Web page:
News By Tag
News By Location
Cougar Photographed in Leelanau County, MI
The Michigan Wildlife Conservancy, a private, non-profit organization based in Bath, Michigan, released results of an investigation that confirms a cougar was photographed near the south shore of Glen Lake in Leelanau County
On Labor Day, September 7, 2009 Dr. Jerome Wiater and his adult son, Christian, observed what they believed to be a cougar (mountain lion) at about 3:30 p.m. on a clear, sunny day. The sighting was along County Road 675 near its intersection with County Road 616. Dr. Wiater, an orthopedic surgeon (MD) residing in Bingham Farms, Michigan, was walking to Glen Lake with a camera in hand, planning to water ski. He and Christian (who was nearby) were startled to see a large, long-tailed cat they believed was about the size of a big dog. Dr. Wiater snapped two photos of the animal—one when it was in shade and the other when the animal was walking in a shallow roadside depression through a more sunny spot approximately 209 feet away.
Dr. Patrick Rusz, director of wildlife programs for the Wildlife Conservancy, took measurements and photos of objects of known size at the site on September 9 accompanied by Christian Wiater, a National Park Service employee, and another witness. Dr. Rusz analyzed the photos in consultation with forensic photography experts and concluded that the animal had the profile and coloration of a cougar and was too large to be a house cat. Specifically, he found that the cat was likely more than 30 inches long from nose to end of body (excluding tail). House cats typically have body lengths of 18 inches. The cat’s body was at least 10.9 inches from top of back to bottom of chest/belly, just slightly less than for a mount of an adult cougar that Dr. Rusz measured as part of his investigation.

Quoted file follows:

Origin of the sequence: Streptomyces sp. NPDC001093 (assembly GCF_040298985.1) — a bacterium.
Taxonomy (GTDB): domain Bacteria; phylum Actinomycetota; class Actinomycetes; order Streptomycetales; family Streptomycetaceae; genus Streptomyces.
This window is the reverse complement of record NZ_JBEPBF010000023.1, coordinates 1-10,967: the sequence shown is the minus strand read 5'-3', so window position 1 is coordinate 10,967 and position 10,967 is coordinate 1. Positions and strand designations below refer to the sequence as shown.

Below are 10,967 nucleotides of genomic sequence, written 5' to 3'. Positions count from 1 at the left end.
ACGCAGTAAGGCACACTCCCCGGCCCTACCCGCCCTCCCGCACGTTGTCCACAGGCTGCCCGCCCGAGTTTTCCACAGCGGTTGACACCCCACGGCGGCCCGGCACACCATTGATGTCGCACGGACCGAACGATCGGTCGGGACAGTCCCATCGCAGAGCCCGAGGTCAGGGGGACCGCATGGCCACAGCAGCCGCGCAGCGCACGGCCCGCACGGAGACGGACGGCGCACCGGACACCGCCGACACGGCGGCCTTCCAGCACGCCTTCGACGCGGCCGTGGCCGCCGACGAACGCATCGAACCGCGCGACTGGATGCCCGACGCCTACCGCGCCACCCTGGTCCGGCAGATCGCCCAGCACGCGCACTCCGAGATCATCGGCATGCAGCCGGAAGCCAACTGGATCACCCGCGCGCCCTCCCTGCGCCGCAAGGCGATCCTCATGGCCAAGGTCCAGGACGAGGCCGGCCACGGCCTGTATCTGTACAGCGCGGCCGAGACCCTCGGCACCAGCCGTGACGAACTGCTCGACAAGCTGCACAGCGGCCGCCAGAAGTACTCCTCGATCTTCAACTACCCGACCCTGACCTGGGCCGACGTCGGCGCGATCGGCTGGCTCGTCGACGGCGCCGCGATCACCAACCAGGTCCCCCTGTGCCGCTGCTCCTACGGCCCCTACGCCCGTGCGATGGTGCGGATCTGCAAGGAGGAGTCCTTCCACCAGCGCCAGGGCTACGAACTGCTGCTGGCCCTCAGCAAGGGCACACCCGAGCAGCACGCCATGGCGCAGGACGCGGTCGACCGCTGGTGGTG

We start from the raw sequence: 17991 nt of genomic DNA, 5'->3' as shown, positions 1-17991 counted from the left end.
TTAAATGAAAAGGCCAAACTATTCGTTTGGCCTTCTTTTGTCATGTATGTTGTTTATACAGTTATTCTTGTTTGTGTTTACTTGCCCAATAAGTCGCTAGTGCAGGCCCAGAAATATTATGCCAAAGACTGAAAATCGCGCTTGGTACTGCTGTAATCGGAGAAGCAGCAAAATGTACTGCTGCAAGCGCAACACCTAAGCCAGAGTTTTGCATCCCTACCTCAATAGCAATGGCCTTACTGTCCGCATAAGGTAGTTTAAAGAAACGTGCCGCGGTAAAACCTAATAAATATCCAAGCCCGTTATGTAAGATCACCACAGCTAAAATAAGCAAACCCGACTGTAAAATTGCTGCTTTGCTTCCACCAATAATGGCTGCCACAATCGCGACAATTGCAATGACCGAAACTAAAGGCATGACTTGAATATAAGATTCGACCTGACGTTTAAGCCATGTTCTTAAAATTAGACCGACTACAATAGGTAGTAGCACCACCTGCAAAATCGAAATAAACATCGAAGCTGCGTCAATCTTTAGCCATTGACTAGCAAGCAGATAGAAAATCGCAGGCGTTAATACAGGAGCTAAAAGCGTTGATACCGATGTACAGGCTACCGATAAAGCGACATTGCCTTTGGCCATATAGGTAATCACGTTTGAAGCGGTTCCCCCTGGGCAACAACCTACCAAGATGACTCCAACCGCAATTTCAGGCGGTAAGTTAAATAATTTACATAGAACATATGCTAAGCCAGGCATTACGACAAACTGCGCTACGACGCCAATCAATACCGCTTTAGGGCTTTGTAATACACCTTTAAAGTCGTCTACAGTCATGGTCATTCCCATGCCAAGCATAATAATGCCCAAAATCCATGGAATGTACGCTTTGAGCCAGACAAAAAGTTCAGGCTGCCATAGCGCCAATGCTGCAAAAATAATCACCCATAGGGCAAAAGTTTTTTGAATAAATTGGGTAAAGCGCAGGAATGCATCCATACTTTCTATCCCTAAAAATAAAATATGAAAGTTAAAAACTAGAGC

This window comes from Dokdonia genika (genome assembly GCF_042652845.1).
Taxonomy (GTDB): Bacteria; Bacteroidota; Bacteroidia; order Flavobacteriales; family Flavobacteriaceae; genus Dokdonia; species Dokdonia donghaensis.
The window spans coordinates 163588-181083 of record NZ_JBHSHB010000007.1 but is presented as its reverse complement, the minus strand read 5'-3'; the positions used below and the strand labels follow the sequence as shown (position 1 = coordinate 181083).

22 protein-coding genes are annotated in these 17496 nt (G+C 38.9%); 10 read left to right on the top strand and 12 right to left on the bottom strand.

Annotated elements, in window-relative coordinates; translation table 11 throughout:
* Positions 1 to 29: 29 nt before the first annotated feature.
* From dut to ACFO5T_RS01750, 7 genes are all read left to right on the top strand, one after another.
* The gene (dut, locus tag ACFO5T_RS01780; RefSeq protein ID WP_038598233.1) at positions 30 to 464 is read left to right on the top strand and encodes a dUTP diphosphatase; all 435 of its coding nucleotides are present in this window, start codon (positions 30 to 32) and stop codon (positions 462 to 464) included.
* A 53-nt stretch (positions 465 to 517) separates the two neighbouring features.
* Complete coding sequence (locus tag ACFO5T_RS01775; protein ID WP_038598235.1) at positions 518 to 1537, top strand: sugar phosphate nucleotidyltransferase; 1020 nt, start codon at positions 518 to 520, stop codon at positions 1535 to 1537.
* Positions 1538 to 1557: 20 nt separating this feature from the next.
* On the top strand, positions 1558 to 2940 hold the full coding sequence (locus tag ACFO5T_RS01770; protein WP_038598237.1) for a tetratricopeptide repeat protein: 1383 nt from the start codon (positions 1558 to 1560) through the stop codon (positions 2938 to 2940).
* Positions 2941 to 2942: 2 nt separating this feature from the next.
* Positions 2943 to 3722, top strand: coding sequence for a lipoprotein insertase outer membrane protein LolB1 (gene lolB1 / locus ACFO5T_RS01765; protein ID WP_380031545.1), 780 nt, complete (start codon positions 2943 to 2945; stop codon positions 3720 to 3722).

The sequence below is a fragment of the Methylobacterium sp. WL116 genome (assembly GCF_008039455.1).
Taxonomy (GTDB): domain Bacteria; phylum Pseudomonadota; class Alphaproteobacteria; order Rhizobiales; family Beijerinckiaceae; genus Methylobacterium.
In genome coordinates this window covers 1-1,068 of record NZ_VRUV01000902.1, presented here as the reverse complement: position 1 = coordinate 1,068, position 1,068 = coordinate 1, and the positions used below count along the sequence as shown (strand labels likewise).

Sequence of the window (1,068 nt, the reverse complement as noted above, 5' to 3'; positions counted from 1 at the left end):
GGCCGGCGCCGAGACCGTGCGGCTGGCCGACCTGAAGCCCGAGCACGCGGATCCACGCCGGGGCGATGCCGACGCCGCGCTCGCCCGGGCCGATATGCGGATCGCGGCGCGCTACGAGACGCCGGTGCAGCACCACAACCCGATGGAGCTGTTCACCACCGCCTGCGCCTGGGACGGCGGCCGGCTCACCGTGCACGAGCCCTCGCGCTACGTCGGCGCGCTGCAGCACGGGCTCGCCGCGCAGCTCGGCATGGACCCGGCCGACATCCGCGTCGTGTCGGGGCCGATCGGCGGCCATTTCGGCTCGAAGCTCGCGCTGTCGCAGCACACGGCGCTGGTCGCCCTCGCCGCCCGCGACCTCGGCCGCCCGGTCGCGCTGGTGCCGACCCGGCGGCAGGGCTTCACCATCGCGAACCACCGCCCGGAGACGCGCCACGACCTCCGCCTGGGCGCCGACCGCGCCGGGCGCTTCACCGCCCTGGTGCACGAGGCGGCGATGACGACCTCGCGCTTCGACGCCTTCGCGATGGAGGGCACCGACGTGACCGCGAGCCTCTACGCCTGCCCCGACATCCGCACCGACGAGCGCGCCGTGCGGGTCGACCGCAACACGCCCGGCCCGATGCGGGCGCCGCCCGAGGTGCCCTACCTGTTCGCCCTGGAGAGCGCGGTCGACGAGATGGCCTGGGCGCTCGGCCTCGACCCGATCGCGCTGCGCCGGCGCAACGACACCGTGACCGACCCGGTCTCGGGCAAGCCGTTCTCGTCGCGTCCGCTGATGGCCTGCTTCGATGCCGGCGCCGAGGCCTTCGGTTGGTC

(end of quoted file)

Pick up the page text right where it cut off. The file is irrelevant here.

“Both Jerome and Christian Wiater stated that the animal they observed was about the same size as their pet hound,” noted Dr. Rusz. Based on my analysis, it may have been slightly smaller than the dog, but was definitely the size of a small cougar. The Wiater photos, along with decades of sighting reports and tracks found in the same general area during the past 9 years, provide compelling evidence of the presence of cougars in the Sleeping Bear Dunes National Lakeshore area.
The Michigan Wildlife Conservancy has been researching the cougar population in Michigan since 1998. By March 2001 the organization had seen enough physical and anecdotal evidence to conclude that both peninsulas of Michigan were home to small, remnant cougar populations. In 2003 the Conservancy collected scats in eight Michigan counties that Central Michigan University analyzed and found cougar DNA. The results of this DNA study were printed in the April 2006 American Midland Naturalist, a peer-reviewed, science journal published by Notre Dame University.
Copies of the full text of Dr. Rusz’ report along with photos used in his analysis are available on our website at: http://www.miwildlife.org/
# # #
About The Michigan Wildlife Conservancy: